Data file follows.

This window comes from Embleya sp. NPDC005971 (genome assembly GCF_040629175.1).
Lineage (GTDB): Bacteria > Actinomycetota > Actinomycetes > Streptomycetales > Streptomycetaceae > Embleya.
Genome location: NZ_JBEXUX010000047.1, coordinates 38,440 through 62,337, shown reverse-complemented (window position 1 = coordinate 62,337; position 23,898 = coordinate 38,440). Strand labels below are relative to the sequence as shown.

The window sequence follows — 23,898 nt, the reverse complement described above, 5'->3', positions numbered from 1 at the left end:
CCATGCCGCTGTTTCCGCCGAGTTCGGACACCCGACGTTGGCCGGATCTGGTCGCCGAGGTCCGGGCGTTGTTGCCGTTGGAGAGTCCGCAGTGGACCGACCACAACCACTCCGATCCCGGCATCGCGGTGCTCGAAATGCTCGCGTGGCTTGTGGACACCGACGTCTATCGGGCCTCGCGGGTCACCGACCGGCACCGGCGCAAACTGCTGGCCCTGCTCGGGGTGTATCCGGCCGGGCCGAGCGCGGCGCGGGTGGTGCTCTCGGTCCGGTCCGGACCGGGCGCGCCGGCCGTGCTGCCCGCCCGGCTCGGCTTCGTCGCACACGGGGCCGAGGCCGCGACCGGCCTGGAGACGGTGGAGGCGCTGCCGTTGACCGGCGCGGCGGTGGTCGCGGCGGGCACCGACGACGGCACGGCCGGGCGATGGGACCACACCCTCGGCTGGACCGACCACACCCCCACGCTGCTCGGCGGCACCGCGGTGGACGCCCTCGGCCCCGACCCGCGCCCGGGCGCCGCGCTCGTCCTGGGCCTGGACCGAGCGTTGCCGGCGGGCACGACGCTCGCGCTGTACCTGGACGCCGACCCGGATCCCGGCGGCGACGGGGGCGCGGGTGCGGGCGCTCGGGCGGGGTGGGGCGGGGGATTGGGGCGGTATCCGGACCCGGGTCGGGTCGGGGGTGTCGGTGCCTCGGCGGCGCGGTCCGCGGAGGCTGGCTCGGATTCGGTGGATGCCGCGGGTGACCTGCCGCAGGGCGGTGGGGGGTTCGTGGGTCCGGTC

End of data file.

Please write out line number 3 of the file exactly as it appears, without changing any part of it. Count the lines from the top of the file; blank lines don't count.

Genome location: NZ_JBEXUX010000047.1, coordinates 38,440 through 62,337, shown reverse-complemented (window position 1 = coordinate 62,337; position 23,898 = coordinate 38,440). Strand labels below are relative to the sequence as shown.